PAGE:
It’s one of the top three days for pedestrian injuries and fatalities.
Baltimore, Md (KM) Halloween can be a fun time for children as they go out to try and scare up some treats. But it can also be dangerous time, and kids need to be careful when they’re out trick-or-treating.
“Unfortunately, while Halloween is known for trick-or-treating and fun for children, it is also, according to the National Highway Traffic Safety Administration, one of the most deadly days on our roadways, particularly as it relates to pedestrian injuries and fatalities,” says Ragina Ali, AAA Mid-Atlantic’s Public and Government Affairs Manager for Maryland and Washington DC.
Safe Kids Worldwide says on average children are twice as likely to be hit by a car and killed on Halloween than at any other time of the year.
“More than 40 percent of Halloween crash fatalities involve a drunk driver,” Ali says, “We know that it’s less easy to see trick-or-treaters or children running around in dark clothing.,”:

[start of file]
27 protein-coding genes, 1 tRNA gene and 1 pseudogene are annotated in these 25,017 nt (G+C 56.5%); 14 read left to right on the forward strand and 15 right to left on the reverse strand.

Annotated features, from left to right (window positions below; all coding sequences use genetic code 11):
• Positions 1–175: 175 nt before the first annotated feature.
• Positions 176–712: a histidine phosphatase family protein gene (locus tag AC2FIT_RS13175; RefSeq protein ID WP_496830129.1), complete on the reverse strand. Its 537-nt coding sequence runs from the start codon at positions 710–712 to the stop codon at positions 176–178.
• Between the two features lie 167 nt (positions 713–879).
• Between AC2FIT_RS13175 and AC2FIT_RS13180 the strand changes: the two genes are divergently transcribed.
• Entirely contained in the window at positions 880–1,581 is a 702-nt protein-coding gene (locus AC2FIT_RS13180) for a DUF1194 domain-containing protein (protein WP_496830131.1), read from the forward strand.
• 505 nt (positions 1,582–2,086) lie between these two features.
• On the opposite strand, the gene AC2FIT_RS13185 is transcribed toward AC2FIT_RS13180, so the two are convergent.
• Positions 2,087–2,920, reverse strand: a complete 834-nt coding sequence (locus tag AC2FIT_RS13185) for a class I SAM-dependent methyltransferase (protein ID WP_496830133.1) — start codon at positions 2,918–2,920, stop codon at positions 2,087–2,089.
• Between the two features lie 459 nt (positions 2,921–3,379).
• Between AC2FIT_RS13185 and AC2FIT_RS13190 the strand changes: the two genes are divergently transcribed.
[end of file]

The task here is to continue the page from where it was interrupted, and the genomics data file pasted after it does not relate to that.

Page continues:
She also says it’s become a very big drinking holiday, especially in the weekend leading up to Halloween as adults attend Halloween parties.
With Halloween night set for Tuesday, October 31st, AAA reminds motorists who will be out at that time to eliminate distractions while driving and focus on the road and trick-or-treaters. Also, slow down in neighborhoods and obey all traffic signals and signs, and give yourself extra time to react if children dart out into the streets. Look for children crossing the street. Those kids may not be paying attention to traffic and may cross between parked cars. Finally, turn on your vehicle’s lights, even during day time, so that your vehicle is visible.
As for trick-or-treaters, Ali says the little ghosts and goblins heading out to scare up some candy should wear flame retardant costumes which are light in color. The kids should also wear reflective tape on their costumes or carry glow sticks. “Ensure that costumes or disguises the children may be wearing don’t obstruct their vision. So you want to avoid full face masks because that makes it hard for them to not only be seen, but to see themselves,” she says.
Another safety tip is for parents is to remind children to stop only at well-lit homes. “Ask an adult or older child to supervise any child under 12 so you don’t want little kids roaming about unattended and unsupervised,” says Ali.
AAA also says children should travel only in familiar areas and along established routes. And don’t enter a stranger’s home or garage.
By Kevin McManus